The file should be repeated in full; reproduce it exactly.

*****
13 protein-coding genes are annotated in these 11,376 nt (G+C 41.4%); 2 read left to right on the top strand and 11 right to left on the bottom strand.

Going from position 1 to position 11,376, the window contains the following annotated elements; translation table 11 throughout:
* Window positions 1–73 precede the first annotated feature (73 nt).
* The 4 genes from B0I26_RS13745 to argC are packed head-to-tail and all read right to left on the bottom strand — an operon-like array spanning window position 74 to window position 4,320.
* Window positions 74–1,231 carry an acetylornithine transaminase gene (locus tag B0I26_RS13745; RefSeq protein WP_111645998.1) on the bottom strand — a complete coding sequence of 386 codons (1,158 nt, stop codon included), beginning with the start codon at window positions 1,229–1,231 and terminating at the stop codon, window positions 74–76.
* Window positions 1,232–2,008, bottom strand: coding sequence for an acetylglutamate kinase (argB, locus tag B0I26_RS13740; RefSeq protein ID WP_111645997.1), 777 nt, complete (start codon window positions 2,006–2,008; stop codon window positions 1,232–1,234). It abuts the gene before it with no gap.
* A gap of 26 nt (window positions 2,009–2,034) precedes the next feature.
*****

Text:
13 protein-coding genes are annotated in these 11,376 nt (G+C 41.4%); 2 read left to right on the top strand and 11 right to left on the bottom strand.

Going from position 1 to position 11,376, the window contains the following annotated elements; translation table 11 throughout:
* Window positions 1–73 precede the first annotated feature (73 nt).
* The 4 genes from B0I26_RS13745 to argC are packed head-to-tail and all read right to left on the bottom strand — an operon-like array spanning window position 74 to window position 4,320.
* Window positions 74–1,231 carry an acetylornithine transaminase gene (locus tag B0I26_RS13745; RefSeq protein WP_111645998.1) on the bottom strand — a complete coding sequence of 386 codons (1,158 nt, stop codon included), beginning with the start codon at window positions 1,229–1,231 and terminating at the stop codon, window positions 74–76.
* Window positions 1,232–2,008, bottom strand: coding sequence for an acetylglutamate kinase (argB, locus tag B0I26_RS13740; RefSeq protein ID WP_111645997.1), 777 nt, complete (start codon window positions 2,006–2,008; stop codon window positions 1,232–1,234). It abuts the gene before it with no gap.
* A gap of 26 nt (window positions 2,009–2,034) precedes the next feature.